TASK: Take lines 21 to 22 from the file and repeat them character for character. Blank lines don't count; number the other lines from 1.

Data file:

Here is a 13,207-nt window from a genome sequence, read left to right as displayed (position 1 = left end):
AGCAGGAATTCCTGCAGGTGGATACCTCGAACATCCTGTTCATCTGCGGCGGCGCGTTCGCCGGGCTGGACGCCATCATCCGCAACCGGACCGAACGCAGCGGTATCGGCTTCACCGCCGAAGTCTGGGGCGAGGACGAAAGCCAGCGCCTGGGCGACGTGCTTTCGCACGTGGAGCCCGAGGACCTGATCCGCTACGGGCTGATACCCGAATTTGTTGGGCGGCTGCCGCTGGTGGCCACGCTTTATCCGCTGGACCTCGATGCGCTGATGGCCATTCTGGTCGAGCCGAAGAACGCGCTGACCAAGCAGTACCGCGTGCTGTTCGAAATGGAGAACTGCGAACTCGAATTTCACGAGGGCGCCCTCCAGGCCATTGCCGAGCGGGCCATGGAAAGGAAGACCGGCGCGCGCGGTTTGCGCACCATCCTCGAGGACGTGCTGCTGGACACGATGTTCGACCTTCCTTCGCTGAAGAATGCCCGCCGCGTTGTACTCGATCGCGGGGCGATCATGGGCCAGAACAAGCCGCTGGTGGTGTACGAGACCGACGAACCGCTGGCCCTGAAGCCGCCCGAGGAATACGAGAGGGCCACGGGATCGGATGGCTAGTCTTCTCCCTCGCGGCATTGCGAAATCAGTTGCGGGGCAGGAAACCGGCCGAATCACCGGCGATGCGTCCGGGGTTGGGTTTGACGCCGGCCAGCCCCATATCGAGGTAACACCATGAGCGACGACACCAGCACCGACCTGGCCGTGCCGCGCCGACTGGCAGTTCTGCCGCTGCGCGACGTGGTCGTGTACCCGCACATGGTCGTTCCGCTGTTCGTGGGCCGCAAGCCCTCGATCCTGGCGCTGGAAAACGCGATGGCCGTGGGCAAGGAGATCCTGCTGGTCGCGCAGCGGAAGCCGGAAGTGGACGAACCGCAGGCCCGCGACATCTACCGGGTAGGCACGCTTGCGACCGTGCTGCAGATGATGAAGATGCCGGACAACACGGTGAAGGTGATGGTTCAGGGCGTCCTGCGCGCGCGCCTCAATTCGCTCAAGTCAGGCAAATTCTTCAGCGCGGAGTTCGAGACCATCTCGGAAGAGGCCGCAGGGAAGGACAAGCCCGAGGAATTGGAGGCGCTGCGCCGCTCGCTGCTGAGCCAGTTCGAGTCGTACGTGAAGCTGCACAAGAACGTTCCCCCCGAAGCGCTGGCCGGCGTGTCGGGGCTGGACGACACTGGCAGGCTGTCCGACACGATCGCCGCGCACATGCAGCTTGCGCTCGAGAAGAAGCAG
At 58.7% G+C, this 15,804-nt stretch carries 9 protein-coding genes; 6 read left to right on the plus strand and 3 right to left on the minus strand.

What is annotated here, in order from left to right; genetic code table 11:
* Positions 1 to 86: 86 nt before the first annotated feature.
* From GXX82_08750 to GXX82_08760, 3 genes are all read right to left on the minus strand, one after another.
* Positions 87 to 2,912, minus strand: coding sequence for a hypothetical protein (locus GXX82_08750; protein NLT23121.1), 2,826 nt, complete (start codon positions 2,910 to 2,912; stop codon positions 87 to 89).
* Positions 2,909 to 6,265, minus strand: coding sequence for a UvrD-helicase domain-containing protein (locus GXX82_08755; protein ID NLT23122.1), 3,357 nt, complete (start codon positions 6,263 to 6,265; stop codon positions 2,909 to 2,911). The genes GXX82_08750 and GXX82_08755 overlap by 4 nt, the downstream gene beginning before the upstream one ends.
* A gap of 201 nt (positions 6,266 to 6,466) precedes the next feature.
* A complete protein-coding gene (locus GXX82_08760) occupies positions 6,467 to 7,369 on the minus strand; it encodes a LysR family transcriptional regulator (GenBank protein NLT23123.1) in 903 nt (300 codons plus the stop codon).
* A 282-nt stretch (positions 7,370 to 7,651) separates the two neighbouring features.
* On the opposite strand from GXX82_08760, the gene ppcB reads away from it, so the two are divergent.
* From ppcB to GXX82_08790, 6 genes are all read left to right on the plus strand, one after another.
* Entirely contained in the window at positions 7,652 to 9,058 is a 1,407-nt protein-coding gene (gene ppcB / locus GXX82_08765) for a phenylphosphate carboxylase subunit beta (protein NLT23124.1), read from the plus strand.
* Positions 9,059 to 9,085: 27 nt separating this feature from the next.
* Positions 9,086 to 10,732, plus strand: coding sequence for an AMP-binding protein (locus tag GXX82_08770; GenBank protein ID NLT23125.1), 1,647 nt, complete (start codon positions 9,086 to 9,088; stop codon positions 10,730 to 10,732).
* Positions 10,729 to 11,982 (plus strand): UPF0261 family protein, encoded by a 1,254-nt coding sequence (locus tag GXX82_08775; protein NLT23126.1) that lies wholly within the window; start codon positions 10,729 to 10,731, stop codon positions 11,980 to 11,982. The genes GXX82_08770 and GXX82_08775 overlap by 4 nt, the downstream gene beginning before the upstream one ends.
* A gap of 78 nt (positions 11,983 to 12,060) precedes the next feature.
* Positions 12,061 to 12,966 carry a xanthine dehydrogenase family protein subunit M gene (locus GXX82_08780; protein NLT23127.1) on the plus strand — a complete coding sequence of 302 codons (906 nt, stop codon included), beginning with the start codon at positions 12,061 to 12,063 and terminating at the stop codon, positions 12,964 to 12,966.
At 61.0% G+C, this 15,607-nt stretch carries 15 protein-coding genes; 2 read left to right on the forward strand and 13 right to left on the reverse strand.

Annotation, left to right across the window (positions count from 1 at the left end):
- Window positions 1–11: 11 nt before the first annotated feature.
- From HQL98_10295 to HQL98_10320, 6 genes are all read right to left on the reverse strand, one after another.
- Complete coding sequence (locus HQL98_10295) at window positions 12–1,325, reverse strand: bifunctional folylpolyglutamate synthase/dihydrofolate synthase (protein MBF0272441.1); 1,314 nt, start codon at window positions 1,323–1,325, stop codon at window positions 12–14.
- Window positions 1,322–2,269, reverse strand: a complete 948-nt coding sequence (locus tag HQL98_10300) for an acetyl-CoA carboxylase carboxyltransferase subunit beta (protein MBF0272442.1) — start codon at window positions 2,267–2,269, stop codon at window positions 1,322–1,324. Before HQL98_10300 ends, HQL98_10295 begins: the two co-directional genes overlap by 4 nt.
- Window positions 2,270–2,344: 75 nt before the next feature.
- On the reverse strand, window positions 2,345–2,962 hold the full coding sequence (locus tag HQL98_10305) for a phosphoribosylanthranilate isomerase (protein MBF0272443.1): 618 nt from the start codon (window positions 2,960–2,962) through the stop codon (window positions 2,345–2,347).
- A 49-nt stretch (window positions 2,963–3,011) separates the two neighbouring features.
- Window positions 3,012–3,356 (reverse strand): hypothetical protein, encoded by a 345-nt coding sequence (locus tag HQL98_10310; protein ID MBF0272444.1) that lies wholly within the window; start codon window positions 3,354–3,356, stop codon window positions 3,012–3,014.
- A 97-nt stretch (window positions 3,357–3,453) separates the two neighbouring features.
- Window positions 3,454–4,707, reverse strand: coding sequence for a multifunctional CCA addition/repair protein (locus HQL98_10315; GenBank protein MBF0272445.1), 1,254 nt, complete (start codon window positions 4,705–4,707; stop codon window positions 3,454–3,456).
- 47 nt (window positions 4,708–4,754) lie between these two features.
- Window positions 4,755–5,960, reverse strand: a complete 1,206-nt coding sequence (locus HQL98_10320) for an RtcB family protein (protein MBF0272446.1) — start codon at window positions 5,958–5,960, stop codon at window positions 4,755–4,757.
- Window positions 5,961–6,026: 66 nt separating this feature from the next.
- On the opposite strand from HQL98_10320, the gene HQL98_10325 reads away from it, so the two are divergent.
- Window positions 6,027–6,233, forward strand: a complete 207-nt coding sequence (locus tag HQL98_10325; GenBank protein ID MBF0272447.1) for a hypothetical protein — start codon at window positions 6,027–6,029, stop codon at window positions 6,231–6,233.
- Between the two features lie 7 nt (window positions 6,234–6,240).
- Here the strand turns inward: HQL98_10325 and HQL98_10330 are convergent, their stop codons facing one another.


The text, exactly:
Annotation, left to right across the window (positions count from 1 at the left end):
- Window positions 1–11: 11 nt before the first annotated feature.